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December 3, 2004

TV shows report on Matthew Shepard murder is disputed

Cheyenne, Wyoming--Contradicting their prior court testimony, Matthew Shepard�s killers told the ABC news show 20/20 that drugs and robbery were the motivations behind the college student�s brutal beating death.

After meeting Aaron McKinney and Russell Henderson in a bar in October, 1998 and leaving with them, Shepard was beaten into a coma and tied to a fence in a field. A bicyclist found him the next morning and he died in a hospital five days later.

The incident was widely reported as an anti-gay hate crime, sparked demonstrations across the country and was condemned by President Bill Clinton and Congress. A play and two TV movies were made about the crime and its aftermath.

But according to the 20/20 report aired November 26, a drug-fueled robbery gone wrong was behind Shepard�s death at the hands of McKinney and Henderson, and his sexual orientation had little to do with it.

In a 1998 confession to police and testimony in court, however, McKinney claimed a �gay panic� defense, that Shepard had hit on him and he snapped.

McKinney and Henderson pleaded guilty in exchange for lighter sentences, in McKinney�s case possibly sparing him the death penalty. As part of the plea agreement, McKinney and his attorney agreed not to speak to the press about the case. Henderson, however, made no such promise, and McKinney�s vow was not included in the official sentencing order.

The two men, now both 27, are serving life sentences for murder.

According to their new story, McKinney had been on a days-long methamphetamine binge and planned to rob a drug dealer. Henderson tried to keep him drinking at the bar where they met Shepard long enough that he would forget his plan.

Shepard asked the pair if he could get a ride home. It was on that ride that he was attacked.

McKinney now claims that Shepard offered them drugs in exchange for sex, but he decided to rob Shepard instead.

�Sometimes when you have that rage going through you, there�s no stopping it,� McKinney said, explaining the savage beating after he said Shepard had already handed over his wallet. �I�ve attacked my best friends coming off of meth binges.�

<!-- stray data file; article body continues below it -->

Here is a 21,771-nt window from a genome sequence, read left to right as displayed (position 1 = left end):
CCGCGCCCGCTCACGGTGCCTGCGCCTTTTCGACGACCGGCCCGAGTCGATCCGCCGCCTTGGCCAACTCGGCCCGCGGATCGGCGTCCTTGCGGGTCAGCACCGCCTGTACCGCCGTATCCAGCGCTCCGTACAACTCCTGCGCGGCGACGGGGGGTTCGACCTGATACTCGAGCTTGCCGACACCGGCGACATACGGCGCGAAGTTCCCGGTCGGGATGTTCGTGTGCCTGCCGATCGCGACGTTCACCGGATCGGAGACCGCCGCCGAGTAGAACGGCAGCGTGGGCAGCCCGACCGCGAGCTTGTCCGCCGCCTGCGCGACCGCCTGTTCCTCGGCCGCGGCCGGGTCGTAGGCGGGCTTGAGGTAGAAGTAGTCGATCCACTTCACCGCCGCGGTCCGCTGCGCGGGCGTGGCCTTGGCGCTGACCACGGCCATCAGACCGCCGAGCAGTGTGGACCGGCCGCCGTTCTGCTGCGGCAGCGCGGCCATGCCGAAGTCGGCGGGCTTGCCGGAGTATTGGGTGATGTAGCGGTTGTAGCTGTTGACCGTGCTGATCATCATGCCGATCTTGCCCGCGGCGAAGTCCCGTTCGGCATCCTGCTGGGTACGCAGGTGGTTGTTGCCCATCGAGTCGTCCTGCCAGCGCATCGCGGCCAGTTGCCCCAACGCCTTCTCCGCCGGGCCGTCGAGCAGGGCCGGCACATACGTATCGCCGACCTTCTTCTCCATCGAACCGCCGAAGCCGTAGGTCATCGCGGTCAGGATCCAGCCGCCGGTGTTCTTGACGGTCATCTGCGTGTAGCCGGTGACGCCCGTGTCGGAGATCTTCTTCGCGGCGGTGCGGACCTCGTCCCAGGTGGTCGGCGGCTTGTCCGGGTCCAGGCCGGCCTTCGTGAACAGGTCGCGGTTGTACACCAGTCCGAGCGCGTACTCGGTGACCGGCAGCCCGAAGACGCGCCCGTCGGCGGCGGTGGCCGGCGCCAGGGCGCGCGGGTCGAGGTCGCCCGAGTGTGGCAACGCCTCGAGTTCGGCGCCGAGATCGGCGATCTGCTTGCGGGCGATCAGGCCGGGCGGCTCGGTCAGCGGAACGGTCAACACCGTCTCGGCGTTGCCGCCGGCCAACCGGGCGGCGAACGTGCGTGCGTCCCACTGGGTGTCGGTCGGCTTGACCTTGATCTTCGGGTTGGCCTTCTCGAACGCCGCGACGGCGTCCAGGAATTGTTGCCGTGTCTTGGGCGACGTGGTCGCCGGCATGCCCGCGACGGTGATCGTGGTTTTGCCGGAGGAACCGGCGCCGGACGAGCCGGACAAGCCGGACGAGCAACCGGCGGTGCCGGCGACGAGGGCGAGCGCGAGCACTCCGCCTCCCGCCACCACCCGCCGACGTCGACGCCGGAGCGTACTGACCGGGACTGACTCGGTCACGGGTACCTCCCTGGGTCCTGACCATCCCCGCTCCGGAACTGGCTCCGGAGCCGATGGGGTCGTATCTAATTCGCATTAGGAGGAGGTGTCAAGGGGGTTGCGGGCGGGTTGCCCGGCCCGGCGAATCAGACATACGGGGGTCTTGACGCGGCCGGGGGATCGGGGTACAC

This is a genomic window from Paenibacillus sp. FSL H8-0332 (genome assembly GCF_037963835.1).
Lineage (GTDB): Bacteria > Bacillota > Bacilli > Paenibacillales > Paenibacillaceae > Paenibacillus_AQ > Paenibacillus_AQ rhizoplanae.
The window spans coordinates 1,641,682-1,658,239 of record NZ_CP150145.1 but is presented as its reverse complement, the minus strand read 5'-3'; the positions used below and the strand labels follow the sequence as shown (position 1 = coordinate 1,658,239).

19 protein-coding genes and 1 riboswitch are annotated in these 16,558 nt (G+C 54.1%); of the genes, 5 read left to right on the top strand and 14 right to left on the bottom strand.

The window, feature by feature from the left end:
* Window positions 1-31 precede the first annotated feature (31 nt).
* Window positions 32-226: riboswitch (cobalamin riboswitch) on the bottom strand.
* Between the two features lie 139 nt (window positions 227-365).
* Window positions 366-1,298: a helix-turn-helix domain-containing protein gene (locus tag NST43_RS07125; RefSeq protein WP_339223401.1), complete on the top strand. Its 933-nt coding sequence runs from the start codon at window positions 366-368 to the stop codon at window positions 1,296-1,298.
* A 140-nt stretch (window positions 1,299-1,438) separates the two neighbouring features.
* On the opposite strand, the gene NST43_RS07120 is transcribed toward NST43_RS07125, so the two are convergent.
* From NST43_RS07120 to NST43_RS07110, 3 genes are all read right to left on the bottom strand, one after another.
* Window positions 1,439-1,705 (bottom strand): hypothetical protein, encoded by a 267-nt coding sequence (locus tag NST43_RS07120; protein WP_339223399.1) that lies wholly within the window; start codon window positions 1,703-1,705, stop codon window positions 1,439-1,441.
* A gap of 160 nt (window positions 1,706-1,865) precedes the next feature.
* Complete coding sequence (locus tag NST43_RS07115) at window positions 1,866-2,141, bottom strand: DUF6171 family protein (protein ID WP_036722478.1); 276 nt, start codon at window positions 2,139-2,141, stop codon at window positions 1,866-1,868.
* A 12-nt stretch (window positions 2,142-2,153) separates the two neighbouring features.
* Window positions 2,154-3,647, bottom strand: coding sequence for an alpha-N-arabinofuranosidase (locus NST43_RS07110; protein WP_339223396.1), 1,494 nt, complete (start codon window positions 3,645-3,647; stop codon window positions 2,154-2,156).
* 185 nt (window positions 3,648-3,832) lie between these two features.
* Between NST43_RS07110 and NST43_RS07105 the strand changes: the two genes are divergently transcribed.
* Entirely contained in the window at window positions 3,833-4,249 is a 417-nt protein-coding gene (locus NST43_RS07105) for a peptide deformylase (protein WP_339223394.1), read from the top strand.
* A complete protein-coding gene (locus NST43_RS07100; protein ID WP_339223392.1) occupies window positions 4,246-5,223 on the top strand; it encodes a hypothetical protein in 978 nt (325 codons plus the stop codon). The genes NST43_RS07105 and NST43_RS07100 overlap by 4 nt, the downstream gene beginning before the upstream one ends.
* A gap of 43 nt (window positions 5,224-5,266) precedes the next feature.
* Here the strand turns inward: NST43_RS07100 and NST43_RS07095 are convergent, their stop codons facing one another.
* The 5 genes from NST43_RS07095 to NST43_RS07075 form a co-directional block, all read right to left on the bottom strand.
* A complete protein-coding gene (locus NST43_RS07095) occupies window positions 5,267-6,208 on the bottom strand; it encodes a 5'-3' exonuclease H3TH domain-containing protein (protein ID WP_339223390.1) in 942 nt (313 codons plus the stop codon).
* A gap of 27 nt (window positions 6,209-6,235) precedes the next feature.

LGBT organizations have pointed to flaws in the ABC story, however, most notably the Gay and Lesbian Alliance Against Defamation.

�This piece says much, much more about 20/20 that it does about the murder of Matthew Shepard,� said GLAAD executive director Joan M. Garry. �20/20�s misleading oversimplifications and distortions do a tremendous disservice to a complicated case.�

�This is simply not a credible piece of journalism,� she concluded.

For one, GLAAD contends, many of the people the show interviewed gave contrary testimony in the two men�s trials. Some also repeated those accounts to the press during the trial, including an earlier interview with 20/20 in which McKinney�s girlfriend Kristen Price told of his �homophobic rage.�

A Laramie limousine driver who told 20/20 that Shepard had confided in him that he was HIV-positive had earlier told other news outlets that he had only met the student four days before his murder. Other people�s assertions in the ABC piece run contrary to earlier accounts by Shepard�s close friends.

GLAAD also points out that while 20/20 treats McKinney�s drug use as new information, it was brought up in his trial, in a Harper�s magazine article at the time and in the mainstream media.

20/20�s premise is that Matthew Shepard�s murder is more complicated than it seems,� concludes GLAAD�s list of ten talking points about the report. �But their piece drives the viewer in the opposite direction, attempting to sell audiences on a simplistic notion that if McKinney and Henderson were under the influence of drugs, then anti-gay bias could have played no role whatsoever in their decision to target, beat and murder Shepard.�

 

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